Review: DocFell & Co – Dustbowl Heart


We Brits have originated or replicated just about every musical genre: be it rock n roll; blues; pop; folk; rap; … But country music is one we don’t seem to ‘get’. We generally don’t hitch rides on big ol’ freight trains across great swathes of open land (the early morning cross country from Lichfield Trent Valley to London Euston doesn’t have quite the same romantic notion). We don’t have hundreds of acres of cotton fields, or indeed any dust bowls. Therefore, it’s fair to say we don’t really relate to this style the way our American cousins do. However, that boot kicking twang does occasionally seep into our waters from unusual sources: Ginger Wildheart, for one, is currently touting a solo album of country musings. So I think it’s fair to say that although Oklahoma residents DocFell&Co are by and large not your usual Moshville fodder, you may find that their latest album Dustbowl Heart is actually good for what ails you.

Erring more on the roots country rather than the americana side of the spectrum (think Willie Nelson rather than Wilco), Dr John Fell (a real medical man, not just a hokey nickname) has assembled pretty much the same cast that recorded debut album Scissor Tail in 2014, but added a few more friends and collaborators he’s met along his merry way to produce the 10 tracks that make up Dustbowl Heart.

Though DocFell & Co are Oklahoma natives, Dustbowl Heart is Nashville through and through. The themes throughout the album will be familiar to ardent country lovers, with the odd twist here and there to keep a foot firmly planted in this century. Case in point being opening track “Lonsomeville”. The intro is like a field recording dialed in from another era. Warning of soul stealing devils and painting a vivid backdrop of abandoned highways and sycamore trees, it’s a fine way to kick off proceedings. Following track “The Less I Know” lands in more familiar territory. A plaintive, fiddle driven tale of old love, with a modern country twist to keep it more upbeat rather than maudlin.  Indeed, this is the template for much of the album, with tracks like “Tumbling Dice” and “Dandelions” not straying too far from the formula, guitarist Kyle Brown alternating between complementary lead licks and more heavy handed rhythmic strumming.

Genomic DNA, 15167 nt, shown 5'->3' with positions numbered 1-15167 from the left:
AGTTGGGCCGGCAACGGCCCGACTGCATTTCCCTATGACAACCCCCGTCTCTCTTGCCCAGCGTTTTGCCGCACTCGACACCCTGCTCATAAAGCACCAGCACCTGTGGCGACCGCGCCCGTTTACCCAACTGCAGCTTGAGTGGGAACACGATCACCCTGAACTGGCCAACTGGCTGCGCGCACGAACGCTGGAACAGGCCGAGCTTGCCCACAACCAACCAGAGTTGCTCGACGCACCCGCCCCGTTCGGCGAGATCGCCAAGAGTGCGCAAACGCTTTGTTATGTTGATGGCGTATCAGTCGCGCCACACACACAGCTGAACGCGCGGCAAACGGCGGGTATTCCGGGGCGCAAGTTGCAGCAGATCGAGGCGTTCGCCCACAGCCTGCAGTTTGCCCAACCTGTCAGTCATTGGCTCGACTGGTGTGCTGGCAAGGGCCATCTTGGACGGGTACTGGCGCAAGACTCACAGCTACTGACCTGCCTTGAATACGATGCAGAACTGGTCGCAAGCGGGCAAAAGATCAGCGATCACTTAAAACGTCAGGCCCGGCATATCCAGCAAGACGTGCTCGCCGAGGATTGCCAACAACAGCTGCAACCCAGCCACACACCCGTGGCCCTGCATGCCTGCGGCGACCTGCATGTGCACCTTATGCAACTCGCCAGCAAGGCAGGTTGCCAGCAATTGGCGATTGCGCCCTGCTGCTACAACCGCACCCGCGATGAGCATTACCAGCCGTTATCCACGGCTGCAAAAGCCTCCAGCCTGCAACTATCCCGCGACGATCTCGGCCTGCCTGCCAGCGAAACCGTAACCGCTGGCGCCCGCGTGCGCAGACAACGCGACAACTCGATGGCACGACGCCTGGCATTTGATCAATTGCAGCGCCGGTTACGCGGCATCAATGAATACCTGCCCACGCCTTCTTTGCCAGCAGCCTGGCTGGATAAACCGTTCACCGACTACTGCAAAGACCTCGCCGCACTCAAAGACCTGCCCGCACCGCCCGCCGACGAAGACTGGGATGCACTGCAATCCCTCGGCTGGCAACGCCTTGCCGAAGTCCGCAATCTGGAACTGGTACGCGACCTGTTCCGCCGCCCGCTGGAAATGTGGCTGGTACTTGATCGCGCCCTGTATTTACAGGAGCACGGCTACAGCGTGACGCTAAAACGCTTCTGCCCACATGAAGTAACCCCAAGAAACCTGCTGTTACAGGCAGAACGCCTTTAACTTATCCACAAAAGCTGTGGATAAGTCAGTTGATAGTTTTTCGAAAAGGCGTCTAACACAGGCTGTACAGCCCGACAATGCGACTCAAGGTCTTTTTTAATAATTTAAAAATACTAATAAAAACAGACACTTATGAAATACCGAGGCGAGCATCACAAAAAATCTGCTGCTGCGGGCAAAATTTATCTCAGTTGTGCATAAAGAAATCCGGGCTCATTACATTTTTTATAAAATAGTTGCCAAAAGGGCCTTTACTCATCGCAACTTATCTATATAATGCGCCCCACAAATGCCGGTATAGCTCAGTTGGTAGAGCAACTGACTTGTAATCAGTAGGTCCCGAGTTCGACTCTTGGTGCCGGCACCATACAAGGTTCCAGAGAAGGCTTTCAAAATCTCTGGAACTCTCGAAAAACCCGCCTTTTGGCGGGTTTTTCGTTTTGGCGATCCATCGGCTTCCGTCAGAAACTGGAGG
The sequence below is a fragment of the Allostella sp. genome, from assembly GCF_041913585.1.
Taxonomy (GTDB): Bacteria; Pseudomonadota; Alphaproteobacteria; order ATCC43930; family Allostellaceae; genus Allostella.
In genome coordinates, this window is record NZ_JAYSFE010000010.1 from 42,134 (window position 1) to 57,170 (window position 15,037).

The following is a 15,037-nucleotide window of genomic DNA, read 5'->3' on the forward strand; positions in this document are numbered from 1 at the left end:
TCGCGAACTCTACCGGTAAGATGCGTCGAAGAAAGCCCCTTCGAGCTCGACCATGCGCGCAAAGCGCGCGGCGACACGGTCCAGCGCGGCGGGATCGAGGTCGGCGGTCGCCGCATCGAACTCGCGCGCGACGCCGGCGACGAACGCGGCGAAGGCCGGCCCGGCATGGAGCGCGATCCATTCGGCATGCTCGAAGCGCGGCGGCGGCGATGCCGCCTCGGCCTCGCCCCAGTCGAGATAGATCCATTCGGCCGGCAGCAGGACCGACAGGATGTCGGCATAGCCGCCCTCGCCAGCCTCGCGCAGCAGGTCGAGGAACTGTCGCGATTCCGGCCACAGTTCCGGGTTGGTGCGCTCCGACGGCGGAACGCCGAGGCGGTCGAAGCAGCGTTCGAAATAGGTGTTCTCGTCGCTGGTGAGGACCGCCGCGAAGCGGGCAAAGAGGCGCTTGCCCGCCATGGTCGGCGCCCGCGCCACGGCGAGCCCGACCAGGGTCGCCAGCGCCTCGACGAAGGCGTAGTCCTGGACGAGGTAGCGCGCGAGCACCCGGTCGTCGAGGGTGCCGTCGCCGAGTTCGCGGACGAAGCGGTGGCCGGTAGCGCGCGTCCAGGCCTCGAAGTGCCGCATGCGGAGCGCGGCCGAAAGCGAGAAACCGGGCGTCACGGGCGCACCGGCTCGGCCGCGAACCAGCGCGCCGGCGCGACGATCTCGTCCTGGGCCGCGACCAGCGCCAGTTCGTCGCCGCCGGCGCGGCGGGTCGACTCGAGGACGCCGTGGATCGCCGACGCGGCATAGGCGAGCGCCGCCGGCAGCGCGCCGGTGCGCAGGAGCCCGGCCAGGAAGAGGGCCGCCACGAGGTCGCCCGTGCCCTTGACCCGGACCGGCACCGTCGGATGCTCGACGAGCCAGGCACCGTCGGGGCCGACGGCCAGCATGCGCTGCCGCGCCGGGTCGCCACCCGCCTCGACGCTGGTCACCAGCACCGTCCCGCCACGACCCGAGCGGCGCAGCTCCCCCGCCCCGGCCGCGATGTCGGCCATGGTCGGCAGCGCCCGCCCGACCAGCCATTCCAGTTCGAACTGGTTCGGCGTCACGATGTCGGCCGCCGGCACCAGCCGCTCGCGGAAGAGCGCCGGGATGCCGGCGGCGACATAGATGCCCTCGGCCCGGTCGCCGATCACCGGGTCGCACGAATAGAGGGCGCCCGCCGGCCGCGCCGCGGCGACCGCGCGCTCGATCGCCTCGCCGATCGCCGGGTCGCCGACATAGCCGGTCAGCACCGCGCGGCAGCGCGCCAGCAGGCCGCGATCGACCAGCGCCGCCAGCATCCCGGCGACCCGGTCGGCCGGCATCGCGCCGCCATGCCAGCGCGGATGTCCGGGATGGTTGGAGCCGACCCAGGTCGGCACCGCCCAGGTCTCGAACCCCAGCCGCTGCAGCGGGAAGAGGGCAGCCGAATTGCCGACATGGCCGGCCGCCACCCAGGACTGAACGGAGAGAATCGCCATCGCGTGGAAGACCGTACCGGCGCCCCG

That’s not to say that the album sits in one gear throughout, far from it. The rollocking “Love Sick” is a jaunty highlight that comes on like mid period Replacements jamming with Hank Williams at his most playful. Troublesome women? Check. Bootleg booze? Check. Hollering backing vocals? Absolutely. Equally, “Dustbowl Heart” itself packs a mean punch. A harmonica wails away on this fun travelling tune, which, thanks to female vocalist Caitlin Cory sparring with the Doc on the chorus, gives a nod to Johnny and June.

The album trots along nicely on waves of pedal steel melding with spare percussion and fiddle breaks, until we get to final track“This Machine” (Woody Guthrie fans take note), which closes the album in as startling a manner as “Lonesomeville” opened it. Again, visions of impending doom paint a much broader picture than your usual run of the mill country themes. I feel that it’s these two tracks that lift Dr Fell and his gang above your average artist of the genre.

So, ten tracks in just a little over half an hour. Dustbowl Heart doesn’t outstay its welcome, and actually invites further listens for when you want a break from all that riffage and shouting. Admit it, sometimes you do.

Dustbowl Heart is out now.

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